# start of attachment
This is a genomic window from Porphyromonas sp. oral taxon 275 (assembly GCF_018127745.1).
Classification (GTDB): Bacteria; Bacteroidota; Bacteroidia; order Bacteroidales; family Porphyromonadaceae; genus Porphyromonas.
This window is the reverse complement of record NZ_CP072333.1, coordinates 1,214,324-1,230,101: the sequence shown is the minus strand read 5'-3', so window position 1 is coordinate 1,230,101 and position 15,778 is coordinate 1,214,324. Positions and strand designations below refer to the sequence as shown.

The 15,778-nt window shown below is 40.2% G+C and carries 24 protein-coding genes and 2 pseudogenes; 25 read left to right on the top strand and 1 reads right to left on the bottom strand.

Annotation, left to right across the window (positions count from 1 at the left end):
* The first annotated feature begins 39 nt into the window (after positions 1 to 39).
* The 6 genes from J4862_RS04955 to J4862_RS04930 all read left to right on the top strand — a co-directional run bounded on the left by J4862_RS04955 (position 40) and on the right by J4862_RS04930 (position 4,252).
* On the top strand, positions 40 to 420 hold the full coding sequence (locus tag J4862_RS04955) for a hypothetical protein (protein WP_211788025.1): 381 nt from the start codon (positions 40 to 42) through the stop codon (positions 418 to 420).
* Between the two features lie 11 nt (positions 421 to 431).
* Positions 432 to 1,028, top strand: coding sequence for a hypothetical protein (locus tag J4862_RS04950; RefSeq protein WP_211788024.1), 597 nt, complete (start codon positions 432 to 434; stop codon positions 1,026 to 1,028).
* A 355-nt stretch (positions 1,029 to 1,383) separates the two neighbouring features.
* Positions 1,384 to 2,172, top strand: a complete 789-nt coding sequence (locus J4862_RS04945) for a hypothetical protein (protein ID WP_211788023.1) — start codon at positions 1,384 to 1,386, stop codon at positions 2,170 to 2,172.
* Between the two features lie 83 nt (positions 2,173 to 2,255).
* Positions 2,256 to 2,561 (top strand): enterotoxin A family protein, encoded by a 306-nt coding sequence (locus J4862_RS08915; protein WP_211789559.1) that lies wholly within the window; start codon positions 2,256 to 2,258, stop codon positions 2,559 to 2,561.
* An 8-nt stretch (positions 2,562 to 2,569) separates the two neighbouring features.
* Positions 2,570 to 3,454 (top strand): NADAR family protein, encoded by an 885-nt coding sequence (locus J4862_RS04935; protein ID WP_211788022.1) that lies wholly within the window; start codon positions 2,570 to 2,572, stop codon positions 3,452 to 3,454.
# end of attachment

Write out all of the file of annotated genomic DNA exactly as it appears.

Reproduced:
This is a genomic window from Porphyromonas sp. oral taxon 275 (assembly GCF_018127745.1).
Classification (GTDB): Bacteria; Bacteroidota; Bacteroidia; order Bacteroidales; family Porphyromonadaceae; genus Porphyromonas.
This window is the reverse complement of record NZ_CP072333.1, coordinates 1,214,324-1,230,101: the sequence shown is the minus strand read 5'-3', so window position 1 is coordinate 1,230,101 and position 15,778 is coordinate 1,214,324. Positions and strand designations below refer to the sequence as shown.

The 15,778-nt window shown below is 40.2% G+C and carries 24 protein-coding genes and 2 pseudogenes; 25 read left to right on the top strand and 1 reads right to left on the bottom strand.

Annotation, left to right across the window (positions count from 1 at the left end):
* The first annotated feature begins 39 nt into the window (after positions 1 to 39).
* The 6 genes from J4862_RS04955 to J4862_RS04930 all read left to right on the top strand — a co-directional run bounded on the left by J4862_RS04955 (position 40) and on the right by J4862_RS04930 (position 4,252).
* On the top strand, positions 40 to 420 hold the full coding sequence (locus tag J4862_RS04955) for a hypothetical protein (protein WP_211788025.1): 381 nt from the start codon (positions 40 to 42) through the stop codon (positions 418 to 420).
* Between the two features lie 11 nt (positions 421 to 431).
* Positions 432 to 1,028, top strand: coding sequence for a hypothetical protein (locus tag J4862_RS04950; RefSeq protein WP_211788024.1), 597 nt, complete (start codon positions 432 to 434; stop codon positions 1,026 to 1,028).
* A 355-nt stretch (positions 1,029 to 1,383) separates the two neighbouring features.
* Positions 1,384 to 2,172, top strand: a complete 789-nt coding sequence (locus J4862_RS04945) for a hypothetical protein (protein ID WP_211788023.1) — start codon at positions 1,384 to 1,386, stop codon at positions 2,170 to 2,172.
* Between the two features lie 83 nt (positions 2,173 to 2,255).
* Positions 2,256 to 2,561 (top strand): enterotoxin A family protein, encoded by a 306-nt coding sequence (locus J4862_RS08915; protein WP_211789559.1) that lies wholly within the window; start codon positions 2,256 to 2,258, stop codon positions 2,559 to 2,561.
* An 8-nt stretch (positions 2,562 to 2,569) separates the two neighbouring features.
* Positions 2,570 to 3,454 (top strand): NADAR family protein, encoded by an 885-nt coding sequence (locus J4862_RS04935; protein ID WP_211788022.1) that lies wholly within the window; start codon positions 2,570 to 2,572, stop codon positions 3,452 to 3,454.